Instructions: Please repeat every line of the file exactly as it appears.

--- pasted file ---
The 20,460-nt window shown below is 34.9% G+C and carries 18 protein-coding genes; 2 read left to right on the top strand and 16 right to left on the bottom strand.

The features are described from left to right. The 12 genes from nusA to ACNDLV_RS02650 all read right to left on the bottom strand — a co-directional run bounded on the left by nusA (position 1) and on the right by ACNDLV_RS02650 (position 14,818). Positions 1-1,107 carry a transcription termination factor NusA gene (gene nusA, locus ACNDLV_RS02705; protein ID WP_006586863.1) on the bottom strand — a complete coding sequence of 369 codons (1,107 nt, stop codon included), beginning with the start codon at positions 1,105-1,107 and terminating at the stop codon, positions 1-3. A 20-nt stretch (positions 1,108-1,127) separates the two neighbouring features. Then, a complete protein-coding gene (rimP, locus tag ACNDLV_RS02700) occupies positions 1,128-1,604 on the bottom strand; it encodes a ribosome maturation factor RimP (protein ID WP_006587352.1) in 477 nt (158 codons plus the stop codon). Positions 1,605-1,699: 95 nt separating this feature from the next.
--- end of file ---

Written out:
The 20,460-nt window shown below is 34.9% G+C and carries 18 protein-coding genes; 2 read left to right on the top strand and 16 right to left on the bottom strand.

The features are described from left to right. The 12 genes from nusA to ACNDLV_RS02650 all read right to left on the bottom strand — a co-directional run bounded on the left by nusA (position 1) and on the right by ACNDLV_RS02650 (position 14,818). Positions 1-1,107 carry a transcription termination factor NusA gene (gene nusA, locus ACNDLV_RS02705; protein ID WP_006586863.1) on the bottom strand — a complete coding sequence of 369 codons (1,107 nt, stop codon included), beginning with the start codon at positions 1,105-1,107 and terminating at the stop codon, positions 1-3. A 20-nt stretch (positions 1,108-1,127) separates the two neighbouring features. Then, a complete protein-coding gene (rimP, locus tag ACNDLV_RS02700) occupies positions 1,128-1,604 on the bottom strand; it encodes a ribosome maturation factor RimP (protein ID WP_006587352.1) in 477 nt (158 codons plus the stop codon). Positions 1,605-1,699: 95 nt separating this feature from the next.